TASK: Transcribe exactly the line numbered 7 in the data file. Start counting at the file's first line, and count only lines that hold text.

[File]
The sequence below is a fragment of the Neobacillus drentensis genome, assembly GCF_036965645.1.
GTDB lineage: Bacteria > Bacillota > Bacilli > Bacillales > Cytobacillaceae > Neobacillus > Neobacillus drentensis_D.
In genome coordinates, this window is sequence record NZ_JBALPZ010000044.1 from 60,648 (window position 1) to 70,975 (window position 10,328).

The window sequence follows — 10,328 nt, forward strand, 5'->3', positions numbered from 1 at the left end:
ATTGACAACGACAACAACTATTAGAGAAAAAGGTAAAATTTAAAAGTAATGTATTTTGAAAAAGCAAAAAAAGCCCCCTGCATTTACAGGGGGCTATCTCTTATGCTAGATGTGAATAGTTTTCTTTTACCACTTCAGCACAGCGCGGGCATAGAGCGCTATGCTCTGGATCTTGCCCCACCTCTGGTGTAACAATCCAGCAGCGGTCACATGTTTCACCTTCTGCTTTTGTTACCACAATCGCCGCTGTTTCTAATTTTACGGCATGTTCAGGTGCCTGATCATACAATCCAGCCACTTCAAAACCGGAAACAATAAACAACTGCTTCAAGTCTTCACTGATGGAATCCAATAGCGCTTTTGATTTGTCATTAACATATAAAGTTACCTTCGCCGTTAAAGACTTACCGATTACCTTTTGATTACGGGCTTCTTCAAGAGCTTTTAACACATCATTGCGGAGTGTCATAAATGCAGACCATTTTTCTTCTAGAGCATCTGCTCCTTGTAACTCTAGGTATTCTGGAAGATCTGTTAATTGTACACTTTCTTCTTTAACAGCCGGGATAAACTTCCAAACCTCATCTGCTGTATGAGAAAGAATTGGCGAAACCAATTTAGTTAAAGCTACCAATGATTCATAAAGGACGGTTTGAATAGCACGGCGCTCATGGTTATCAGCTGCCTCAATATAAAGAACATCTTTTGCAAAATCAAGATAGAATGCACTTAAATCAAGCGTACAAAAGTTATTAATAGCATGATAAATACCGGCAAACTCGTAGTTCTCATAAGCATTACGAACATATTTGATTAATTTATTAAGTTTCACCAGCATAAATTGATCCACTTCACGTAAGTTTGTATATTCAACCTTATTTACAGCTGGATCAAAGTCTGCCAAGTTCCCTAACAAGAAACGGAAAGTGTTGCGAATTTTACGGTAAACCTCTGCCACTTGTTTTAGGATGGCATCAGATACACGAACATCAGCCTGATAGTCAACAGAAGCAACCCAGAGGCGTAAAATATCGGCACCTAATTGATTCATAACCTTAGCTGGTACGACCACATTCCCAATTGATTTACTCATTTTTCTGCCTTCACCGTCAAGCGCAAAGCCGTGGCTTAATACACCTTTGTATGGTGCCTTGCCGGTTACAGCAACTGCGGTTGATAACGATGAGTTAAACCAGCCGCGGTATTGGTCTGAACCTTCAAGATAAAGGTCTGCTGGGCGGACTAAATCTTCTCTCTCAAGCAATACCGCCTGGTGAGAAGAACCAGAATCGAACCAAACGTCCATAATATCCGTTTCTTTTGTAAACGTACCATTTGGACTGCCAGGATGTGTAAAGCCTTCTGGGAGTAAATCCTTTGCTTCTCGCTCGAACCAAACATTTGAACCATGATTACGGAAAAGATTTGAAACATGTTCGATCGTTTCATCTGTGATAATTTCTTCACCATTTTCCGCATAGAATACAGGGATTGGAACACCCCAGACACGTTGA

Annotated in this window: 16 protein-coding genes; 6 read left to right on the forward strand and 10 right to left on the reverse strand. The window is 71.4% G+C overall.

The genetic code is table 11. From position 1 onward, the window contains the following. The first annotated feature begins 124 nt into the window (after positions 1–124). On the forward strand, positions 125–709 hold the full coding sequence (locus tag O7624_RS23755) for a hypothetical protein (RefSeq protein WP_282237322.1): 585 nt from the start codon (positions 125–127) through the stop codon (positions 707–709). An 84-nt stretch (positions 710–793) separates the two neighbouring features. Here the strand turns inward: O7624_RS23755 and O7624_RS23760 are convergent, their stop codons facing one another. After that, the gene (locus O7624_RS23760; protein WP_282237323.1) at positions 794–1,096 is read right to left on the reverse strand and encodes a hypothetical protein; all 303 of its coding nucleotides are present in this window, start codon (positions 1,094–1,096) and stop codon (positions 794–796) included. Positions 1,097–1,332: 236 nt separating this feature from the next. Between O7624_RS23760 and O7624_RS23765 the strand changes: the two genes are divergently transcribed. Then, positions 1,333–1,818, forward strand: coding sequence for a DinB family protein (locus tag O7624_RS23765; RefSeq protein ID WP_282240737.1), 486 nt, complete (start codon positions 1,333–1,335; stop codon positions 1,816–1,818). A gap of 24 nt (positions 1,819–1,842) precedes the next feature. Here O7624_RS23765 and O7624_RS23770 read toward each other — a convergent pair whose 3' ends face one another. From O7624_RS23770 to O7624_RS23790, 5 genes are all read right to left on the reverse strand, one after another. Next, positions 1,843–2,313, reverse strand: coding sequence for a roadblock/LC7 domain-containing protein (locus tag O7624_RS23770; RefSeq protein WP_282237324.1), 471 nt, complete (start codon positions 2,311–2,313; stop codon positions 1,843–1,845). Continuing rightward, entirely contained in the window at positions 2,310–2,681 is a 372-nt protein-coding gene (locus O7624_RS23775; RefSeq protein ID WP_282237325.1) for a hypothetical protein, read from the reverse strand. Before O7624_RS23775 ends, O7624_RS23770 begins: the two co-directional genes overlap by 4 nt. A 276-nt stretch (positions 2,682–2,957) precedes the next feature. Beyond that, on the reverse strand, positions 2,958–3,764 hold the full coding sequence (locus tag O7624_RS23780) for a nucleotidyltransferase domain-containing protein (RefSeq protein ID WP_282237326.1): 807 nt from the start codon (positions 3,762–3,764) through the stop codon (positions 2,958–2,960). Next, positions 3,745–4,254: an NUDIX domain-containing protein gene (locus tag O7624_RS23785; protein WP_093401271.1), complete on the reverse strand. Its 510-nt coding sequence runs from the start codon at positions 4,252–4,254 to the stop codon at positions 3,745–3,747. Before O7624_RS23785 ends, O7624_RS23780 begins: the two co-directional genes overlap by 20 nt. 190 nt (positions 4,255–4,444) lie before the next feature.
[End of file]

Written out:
The genetic code is table 11. From position 1 onward, the window contains the following. The first annotated feature begins 124 nt into the window (after positions 1–124). On the forward strand, positions 125–709 hold the full coding sequence (locus tag O7624_RS23755) for a hypothetical protein (RefSeq protein WP_282237322.1): 585 nt from the start codon (positions 125–127) through the stop codon (positions 707–709). An 84-nt stretch (positions 710–793) separates the two neighbouring features. Here the strand turns inward: O7624_RS23755 and O7624_RS23760 are convergent, their stop codons facing one another. After that, the gene (locus O7624_RS23760; protein WP_282237323.1) at positions 794–1,096 is read right to left on the reverse strand and encodes a hypothetical protein; all 303 of its coding nucleotides are present in this window, start codon (positions 1,094–1,096) and stop codon (positions 794–796) included. Positions 1,097–1,332: 236 nt separating this feature from the next. Between O7624_RS23760 and O7624_RS23765 the strand changes: the two genes are divergently transcribed. Then, positions 1,333–1,818, forward strand: coding sequence for a DinB family protein (locus tag O7624_RS23765; RefSeq protein ID WP_282240737.1), 486 nt, complete (start codon positions 1,333–1,335; stop codon positions 1,816–1,818). A gap of 24 nt (positions 1,819–1,842) precedes the next feature. Here O7624_RS23765 and O7624_RS23770 read toward each other — a convergent pair whose 3' ends face one another. From O7624_RS23770 to O7624_RS23790, 5 genes are all read right to left on the reverse strand, one after another. Next, positions 1,843–2,313, reverse strand: coding sequence for a roadblock/LC7 domain-containing protein (locus tag O7624_RS23770; RefSeq protein WP_282237324.1), 471 nt, complete (start codon positions 2,311–2,313; stop codon positions 1,843–1,845). Continuing rightward, entirely contained in the window at positions 2,310–2,681 is a 372-nt protein-coding gene (locus O7624_RS23775; RefSeq protein ID WP_282237325.1) for a hypothetical protein, read from the reverse strand. Before O7624_RS23775 ends, O7624_RS23770 begins: the two co-directional genes overlap by 4 nt. A 276-nt stretch (positions 2,682–2,957) precedes the next feature. Beyond that, on the reverse strand, positions 2,958–3,764 hold the full coding sequence (locus tag O7624_RS23780) for a nucleotidyltransferase domain-containing protein (RefSeq protein ID WP_282237326.1): 807 nt from the start codon (positions 3,762–3,764) through the stop codon (positions 2,958–2,960). Next, positions 3,745–4,254: an NUDIX domain-containing protein gene (locus tag O7624_RS23785; protein WP_093401271.1), complete on the reverse strand. Its 510-nt coding sequence runs from the start codon at positions 4,252–4,254 to the stop codon at positions 3,745–3,747. Before O7624_RS23785 ends, O7624_RS23780 begins: the two co-directional genes overlap by 20 nt. 190 nt (positions 4,255–4,444) lie before the next feature.